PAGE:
There is something to be said for volunteers; people and otherwise. Volunteers just don’t get enough appreciation. I know I haven’t been very appreciative of some of the volunteers I have encountered, particularly the ones in our backyard. Since we compost, we have different plants voluntarily grow in our yard every spring. My husband is thrilled when a volunteer shows up and I am skeptical. I want to know what it is and how does it fit in with the everything else. I love to plan flowerbeds and my husband likes to put plants in random spots. Our yard is a blend of planned and random but the hardiest plants seem to be the volunteers – the ones for which neither of us can take credit.

A few years ago we had to cut down our huge, old pine tree; the California Five Spined Ips beetle killed it. Just a little over a year ago a bush, a type we had seen on our hikes, started growing in the ground next to the stump. Jim looked it up. It is a Laurel Sumac. I thought he said it would grow to about six feet, but it keeps growing. It took our yard two years to recover from the loss of shade when we took down the pine tree, and since then I have planted succulents requiring sunshine. The Sumac continues to grow and has gotten quite large. I looked it up and it can grow up to fifteen feet.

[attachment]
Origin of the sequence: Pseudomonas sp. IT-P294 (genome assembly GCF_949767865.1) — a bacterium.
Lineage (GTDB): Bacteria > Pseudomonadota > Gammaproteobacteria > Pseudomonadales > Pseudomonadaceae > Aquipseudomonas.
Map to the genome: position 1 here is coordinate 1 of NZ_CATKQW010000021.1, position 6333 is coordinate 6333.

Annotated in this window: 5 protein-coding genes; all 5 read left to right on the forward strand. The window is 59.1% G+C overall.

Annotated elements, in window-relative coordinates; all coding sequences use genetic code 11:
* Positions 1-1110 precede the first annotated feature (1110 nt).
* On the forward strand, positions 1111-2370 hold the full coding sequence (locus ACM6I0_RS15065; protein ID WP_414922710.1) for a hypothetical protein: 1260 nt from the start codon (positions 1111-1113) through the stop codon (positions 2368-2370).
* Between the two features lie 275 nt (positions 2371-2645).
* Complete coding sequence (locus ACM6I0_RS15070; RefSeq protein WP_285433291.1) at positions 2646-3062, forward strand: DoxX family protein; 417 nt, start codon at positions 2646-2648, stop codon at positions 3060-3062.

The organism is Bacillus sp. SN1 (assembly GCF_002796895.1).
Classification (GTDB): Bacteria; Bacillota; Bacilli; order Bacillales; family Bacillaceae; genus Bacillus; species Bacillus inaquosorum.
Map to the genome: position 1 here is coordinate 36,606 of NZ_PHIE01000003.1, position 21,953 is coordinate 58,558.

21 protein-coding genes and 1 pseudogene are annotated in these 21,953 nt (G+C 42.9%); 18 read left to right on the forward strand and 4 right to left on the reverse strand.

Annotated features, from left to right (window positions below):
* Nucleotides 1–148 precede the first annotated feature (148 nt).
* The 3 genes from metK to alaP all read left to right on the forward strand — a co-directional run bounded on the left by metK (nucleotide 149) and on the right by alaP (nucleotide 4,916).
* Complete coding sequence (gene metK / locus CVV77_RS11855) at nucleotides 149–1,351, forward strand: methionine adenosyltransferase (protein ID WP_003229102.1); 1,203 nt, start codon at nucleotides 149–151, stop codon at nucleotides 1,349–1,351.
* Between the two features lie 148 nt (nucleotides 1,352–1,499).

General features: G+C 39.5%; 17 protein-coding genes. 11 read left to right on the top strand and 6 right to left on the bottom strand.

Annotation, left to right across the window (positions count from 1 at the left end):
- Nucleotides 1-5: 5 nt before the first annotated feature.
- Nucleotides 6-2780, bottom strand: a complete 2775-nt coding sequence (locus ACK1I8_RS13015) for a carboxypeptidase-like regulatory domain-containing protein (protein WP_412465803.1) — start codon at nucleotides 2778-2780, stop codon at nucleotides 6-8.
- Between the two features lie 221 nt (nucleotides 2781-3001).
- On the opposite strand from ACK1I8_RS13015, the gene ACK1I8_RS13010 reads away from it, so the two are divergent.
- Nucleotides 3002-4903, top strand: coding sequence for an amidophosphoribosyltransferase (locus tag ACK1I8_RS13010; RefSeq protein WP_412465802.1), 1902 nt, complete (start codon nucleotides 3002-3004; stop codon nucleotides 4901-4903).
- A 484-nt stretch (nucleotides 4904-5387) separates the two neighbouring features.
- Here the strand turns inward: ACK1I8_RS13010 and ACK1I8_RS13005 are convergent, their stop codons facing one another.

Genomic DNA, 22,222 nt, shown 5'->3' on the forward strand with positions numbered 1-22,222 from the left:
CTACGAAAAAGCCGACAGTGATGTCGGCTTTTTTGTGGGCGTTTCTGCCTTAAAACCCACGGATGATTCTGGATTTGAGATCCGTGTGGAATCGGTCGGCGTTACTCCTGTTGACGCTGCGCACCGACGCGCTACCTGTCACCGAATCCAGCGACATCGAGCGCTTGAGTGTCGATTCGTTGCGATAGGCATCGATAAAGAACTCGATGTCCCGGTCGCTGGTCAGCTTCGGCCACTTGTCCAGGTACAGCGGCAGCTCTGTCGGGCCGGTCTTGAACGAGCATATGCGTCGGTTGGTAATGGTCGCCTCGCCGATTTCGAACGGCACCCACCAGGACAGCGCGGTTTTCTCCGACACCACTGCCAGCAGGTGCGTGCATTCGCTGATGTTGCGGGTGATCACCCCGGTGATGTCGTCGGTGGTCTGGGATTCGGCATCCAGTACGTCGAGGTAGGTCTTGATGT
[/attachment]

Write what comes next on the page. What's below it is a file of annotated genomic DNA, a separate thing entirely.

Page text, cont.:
Have you had unwanted volunteers pop up in your life? Sometimes it is the small, unexpected disruptions that throw me off. But it usually takes a biggie to usher in skepticism toward God, planting doubts as to whether or not He cares about me at all. Things like cancer, the loss of a loved one, an old car in constant need of repair draining every spare dime from the bank account, not being able to get pregnant, a fractured relationship – not all of these things are equal but none of them are the seeds of hope I planted for my future.